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Horace Greeley, The American Conflict: A History of the Great Rebellion in the United States of America, 1860-65: its Causes, Incidents, and Results: Intended to exhibit especially its moral and political phases with the drift and progress of American opinion respecting human slavery from 1776 to the close of the War for the Union. Volume II. 286 2 Browse Search
Robert Underwood Johnson, Clarence Clough Buell, Battles and Leaders of the Civil War: Volume 2. 219 5 Browse Search
Robert Underwood Johnson, Clarence Clough Buell, Battles and Leaders of the Civil War. Volume 4. 218 2 Browse Search
John Dimitry , A. M., Confederate Military History, a library of Confederate States Military History: Volume 10.1, Louisiana (ed. Clement Anselm Evans) 199 1 Browse Search
Harper's Encyclopedia of United States History (ed. Benson Lossing) 118 0 Browse Search
Robert Underwood Johnson, Clarence Clough Buell, Battles and Leaders of the Civil War. Volume 3. 92 2 Browse Search
William Schouler, A history of Massachusetts in the Civil War: Volume 1 91 1 Browse Search
The Photographic History of The Civil War: in ten volumes, Thousands of Scenes Photographed 1861-65, with Text by many Special Authorities, Volume 2: Two Years of Grim War. (ed. Francis Trevelyan Miller) 84 0 Browse Search
Historic leaves, volume 7, April, 1908 - January, 1909 66 2 Browse Search
Edward L. Pierce, Memoir and letters of Charles Sumner: volume 4 59 1 Browse Search
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John D. Billings, Hardtack and Coffee: The Unwritten Story of Army Life, I. The tocsin of war. (search)
ther great Western States, whose sturdy patriots so promptly crossed Mason's and Dixon's line in such serried ranks at the summons of Father Abraham. It has often been asked how Massachusetts, so much farther from the National Capital than any of the other States, should have been so prompt in coming to its assistance. Let me give some idea of how it happened. In December, 1860, Adjutant-General Schouler of that State, in his annual report, suggested to Governor (afterwards General) N. P. Banks, that as events were then occurring which might require that the militia of Massachusetts should be increased in number, it would be well for The minute man of ‘61. commanders of companies to forward to Headquarters a complete roll of each company, with their names and residence, and that companies not full should be recruited to the limit fixed by law, which was then one hundred and one for infantry. Shortly afterwards John A. Andrew, now known in history as the Great War Governor of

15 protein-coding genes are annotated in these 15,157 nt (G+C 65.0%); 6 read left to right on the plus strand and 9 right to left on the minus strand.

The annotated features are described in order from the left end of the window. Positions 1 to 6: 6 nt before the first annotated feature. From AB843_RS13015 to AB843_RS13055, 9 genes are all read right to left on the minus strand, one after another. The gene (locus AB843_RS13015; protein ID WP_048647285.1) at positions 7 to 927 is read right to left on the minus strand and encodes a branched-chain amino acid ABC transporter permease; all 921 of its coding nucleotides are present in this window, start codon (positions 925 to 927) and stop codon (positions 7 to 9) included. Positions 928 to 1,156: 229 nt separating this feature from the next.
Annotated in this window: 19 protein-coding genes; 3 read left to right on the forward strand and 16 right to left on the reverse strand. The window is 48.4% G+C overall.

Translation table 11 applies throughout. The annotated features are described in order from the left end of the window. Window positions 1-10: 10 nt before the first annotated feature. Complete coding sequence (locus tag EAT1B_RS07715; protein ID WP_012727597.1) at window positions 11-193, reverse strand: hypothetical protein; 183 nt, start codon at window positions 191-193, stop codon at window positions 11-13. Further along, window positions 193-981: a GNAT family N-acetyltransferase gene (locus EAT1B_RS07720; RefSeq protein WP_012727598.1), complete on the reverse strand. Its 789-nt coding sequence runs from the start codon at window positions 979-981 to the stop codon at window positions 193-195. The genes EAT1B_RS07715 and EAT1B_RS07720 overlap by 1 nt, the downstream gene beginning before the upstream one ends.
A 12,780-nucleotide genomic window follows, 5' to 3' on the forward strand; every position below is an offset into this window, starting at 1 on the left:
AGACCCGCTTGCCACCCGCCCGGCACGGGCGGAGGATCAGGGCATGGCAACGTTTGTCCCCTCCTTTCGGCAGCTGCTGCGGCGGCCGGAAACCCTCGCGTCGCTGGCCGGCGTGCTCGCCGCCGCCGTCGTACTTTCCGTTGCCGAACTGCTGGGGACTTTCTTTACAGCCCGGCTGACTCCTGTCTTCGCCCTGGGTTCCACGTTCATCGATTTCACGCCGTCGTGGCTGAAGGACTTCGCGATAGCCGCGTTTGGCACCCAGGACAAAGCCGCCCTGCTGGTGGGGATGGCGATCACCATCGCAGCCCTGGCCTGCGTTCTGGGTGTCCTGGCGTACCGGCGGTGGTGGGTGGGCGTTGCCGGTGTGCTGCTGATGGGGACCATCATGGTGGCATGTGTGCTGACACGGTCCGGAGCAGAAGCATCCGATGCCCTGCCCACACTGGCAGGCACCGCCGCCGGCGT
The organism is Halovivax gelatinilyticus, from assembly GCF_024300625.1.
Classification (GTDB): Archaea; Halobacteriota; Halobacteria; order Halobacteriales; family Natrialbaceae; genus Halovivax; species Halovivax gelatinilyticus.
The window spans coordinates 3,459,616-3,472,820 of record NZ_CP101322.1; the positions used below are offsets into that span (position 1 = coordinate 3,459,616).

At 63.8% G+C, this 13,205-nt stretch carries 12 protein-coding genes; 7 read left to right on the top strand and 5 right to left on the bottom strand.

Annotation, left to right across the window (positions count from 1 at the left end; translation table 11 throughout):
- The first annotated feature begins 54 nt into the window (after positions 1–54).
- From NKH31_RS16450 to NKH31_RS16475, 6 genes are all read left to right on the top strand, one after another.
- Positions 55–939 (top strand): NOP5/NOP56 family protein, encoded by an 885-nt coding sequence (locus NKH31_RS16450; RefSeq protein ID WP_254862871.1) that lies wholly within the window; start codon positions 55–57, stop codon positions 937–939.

ould be called to endure without a murmur. Of course they were on the lookout a second time. There was one song which the boys of the old Third Corps used to sing in the fall of 1863, to the tune of When Johnny comes marching home, which is an amusing jingle of historical facts. I have not heard it sung since that time, but it ran substantially as follows:-- We are the boys of Potomac's ranks, Hurrah! Hurrah! We are the boys of Potomac's ranks, We ran with McDowell, retreated with Banks, And we'll all drink stone blind-- Johnny, fill up the bowl. We fought with McClellan, the Rebs, shakes and fever, Hurrah! Hurrah! Then we fought with McClellan, the Rebs, shakes and fever, But Mac joined the navy on reaching James River, And we'll all drink, etc. Then they gave us John Pope, our patience to tax, Hurrah! Hurrah! Then they gave us John Pope our patience to tax, Who said that out West he'd seen naught but Gray backs. An allusion to a statement in the address made by Pope
Index. Albany, N. Y., 162 Alexander, E. Porter, 406-7 Alexandria, Va., 48,121,331 Allatoona, Ga., 400-401 Ambulances, 302-15 Anderson, Robert, 22 Andrew, John A., 23, 25 Antietam, 71,176,253, 286,287, 378 Ashby, Mass., 274 Atkinson, D. Webster, 392 Atlanta, 400,403,405 Avery House, 402 Baltimore, 116 Banks, Nathaniel P., 23, 71 Beale, James, The Battle Flags of the Army of the Potomac at Gettysburg, 338-39 Beats, 94-102, 174,312 Bell, John, 16 Belle Plain, Va., 369 Benham, Henry W., 391 Big Shanty, Ga., 404 Birney, David B., 157,255-56,261, 345,353 Blair, Francis P., 264, 383 Borden's Milk, 125 Boston, 25,29-30,51, 199,226 Bounty-jumpers, 161-62,202 Bowditch, Henry I., 315 Boxford, Mass., 44 Boydton Plank Road, 313 Bragg, Braxton, 262 Brandy Station, Va., 113, 180,229, 352-53 Bristoe Station, Va., 367 Brown, Joseph W., 403 Buchanan, James, 18-19,395 Buell, Don Carlos, 405 Bugle calls, 165-6